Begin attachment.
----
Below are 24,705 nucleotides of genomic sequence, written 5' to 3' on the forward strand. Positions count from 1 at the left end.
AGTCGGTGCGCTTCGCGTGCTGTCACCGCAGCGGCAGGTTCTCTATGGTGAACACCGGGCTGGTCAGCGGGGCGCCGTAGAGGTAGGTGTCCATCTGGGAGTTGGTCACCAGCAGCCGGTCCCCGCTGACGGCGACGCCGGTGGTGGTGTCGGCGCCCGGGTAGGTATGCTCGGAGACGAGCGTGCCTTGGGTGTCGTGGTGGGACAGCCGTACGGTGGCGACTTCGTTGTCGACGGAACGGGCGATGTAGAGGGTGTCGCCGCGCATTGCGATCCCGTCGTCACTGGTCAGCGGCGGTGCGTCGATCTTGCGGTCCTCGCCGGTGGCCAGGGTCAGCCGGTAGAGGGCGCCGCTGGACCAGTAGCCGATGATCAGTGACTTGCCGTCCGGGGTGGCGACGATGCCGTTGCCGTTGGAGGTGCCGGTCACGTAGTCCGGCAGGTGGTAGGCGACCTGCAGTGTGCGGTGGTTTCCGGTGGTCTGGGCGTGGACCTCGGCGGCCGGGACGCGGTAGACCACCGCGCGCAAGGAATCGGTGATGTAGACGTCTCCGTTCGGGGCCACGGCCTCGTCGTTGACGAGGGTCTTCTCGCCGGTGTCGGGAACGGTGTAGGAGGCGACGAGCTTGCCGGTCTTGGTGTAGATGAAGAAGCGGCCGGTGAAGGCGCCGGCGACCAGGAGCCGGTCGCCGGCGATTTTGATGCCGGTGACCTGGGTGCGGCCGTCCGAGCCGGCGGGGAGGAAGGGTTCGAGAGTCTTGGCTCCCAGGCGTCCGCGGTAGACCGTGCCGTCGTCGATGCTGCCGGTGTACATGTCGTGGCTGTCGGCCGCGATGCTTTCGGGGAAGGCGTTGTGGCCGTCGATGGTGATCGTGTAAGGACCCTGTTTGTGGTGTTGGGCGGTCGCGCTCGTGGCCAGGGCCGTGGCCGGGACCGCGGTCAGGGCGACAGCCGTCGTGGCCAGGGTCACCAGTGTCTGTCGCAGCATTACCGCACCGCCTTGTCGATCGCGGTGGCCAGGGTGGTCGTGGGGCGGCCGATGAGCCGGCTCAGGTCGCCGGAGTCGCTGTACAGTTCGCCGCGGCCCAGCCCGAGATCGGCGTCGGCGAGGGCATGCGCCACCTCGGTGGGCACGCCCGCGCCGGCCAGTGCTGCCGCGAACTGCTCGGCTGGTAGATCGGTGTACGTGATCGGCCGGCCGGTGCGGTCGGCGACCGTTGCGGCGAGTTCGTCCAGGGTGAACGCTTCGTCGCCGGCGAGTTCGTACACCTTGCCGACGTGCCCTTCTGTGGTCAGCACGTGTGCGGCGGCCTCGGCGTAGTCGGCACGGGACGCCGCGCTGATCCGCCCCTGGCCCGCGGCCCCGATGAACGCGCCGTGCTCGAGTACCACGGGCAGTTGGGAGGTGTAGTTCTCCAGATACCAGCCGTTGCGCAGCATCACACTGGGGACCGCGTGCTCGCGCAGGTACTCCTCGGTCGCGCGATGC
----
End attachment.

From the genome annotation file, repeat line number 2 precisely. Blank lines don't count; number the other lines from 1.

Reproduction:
AGTCGGTGCGCTTCGCGTGCTGTCACCGCAGCGGCAGGTTCTCTATGGTGAACACCGGGCTGGTCAGCGGGGCGCCGTAGAGGTAGGTGTCCATCTGGGAGTTGGTCACCAGCAGCCGGTCCCCGCTGACGGCGACGCCGGTGGTGGTGTCGGCGCCCGGGTAGGTATGCTCGGAGACGAGCGTGCCTTGGGTGTCGTGGTGGGACAGCCGTACGGTGGCGACTTCGTTGTCGACGGAACGGGCGATGTAGAGGGTGTCGCCGCGCATTGCGATCCCGTCGTCACTGGTCAGCGGCGGTGCGTCGATCTTGCGGTCCTCGCCGGTGGCCAGGGTCAGCCGGTAGAGGGCGCCGCTGGACCAGTAGCCGATGATCAGTGACTTGCCGTCCGGGGTGGCGACGATGCCGTTGCCGTTGGAGGTGCCGGTCACGTAGTCCGGCAGGTGGTAGGCGACCTGCAGTGTGCGGTGGTTTCCGGTGGTCTGGGCGTGGACCTCGGCGGCCGGGACGCGGTAGACCACCGCGCGCAAGGAATCGGTGATGTAGACGTCTCCGTTCGGGGCCACGGCCTCGTCGTTGACGAGGGTCTTCTCGCCGGTGTCGGGAACGGTGTAGGAGGCGACGAGCTTGCCGGTCTTGGTGTAGATGAAGAAGCGGCCGGTGAAGGCGCCGGCGACCAGGAGCCGGTCGCCGGCGATTTTGATGCCGGTGACCTGGGTGCGGCCGTCCGAGCCGGCGGGGAGGAAGGGTTCGAGAGTCTTGGCTCCCAGGCGTCCGCGGTAGACCGTGCCGTCGTCGATGCTGCCGGTGTACATGTCGTGGCTGTCGGCCGCGATGCTTTCGGGGAAGGCGTTGTGGCCGTCGATGGTGATCGTGTAAGGACCCTGTTTGTGGTGTTGGGCGGTCGCGCTCGTGGCCAGGGCCGTGGCCGGGACCGCGGTCAGGGCGACAGCCGTCGTGGCCAGGGTCACCAGTGTCTGTCGCAGCATTACCGCACCGCCTTGTCGATCGCGGTGGCCAGGGTGGTCGTGGGGCGGCCGATGAGCCGGCTCAGGTCGCCGGAGTCGCTGTACAGTTCGCCGCGGCCCAGCCCGAGATCGGCGTCGGCGAGGGCATGCGCCACCTCGGTGGGCACGCCCGCGCCGGCCAGTGCTGCCGCGAACTGCTCGGCTGGTAGATCGGTGTACGTGATCGGCCGGCCGGTGCGGTCGGCGACCGTTGCGGCGAGTTCGTCCAGGGTGAACGCTTCGTCGCCGGCGAGTTCGTACACCTTGCCGACGTGCCCTTCTGTGGTCAGCACGTGTGCGGCGGCCTCGGCGTAGTCGGCACGGGACGCCGCGCTGATCCGCCCCTGGCCCGCGGCCCCGATGAACGCGCCGTGCTCGAGTACCACGGGCAGTTGGGAGGTGTAGTTCTCCAGATACCAGCCGTTGCGCAGCATCACACTGGGGACCGCGTGCTCGCGCAGGTACTCCTCGGTCGCGCGATGC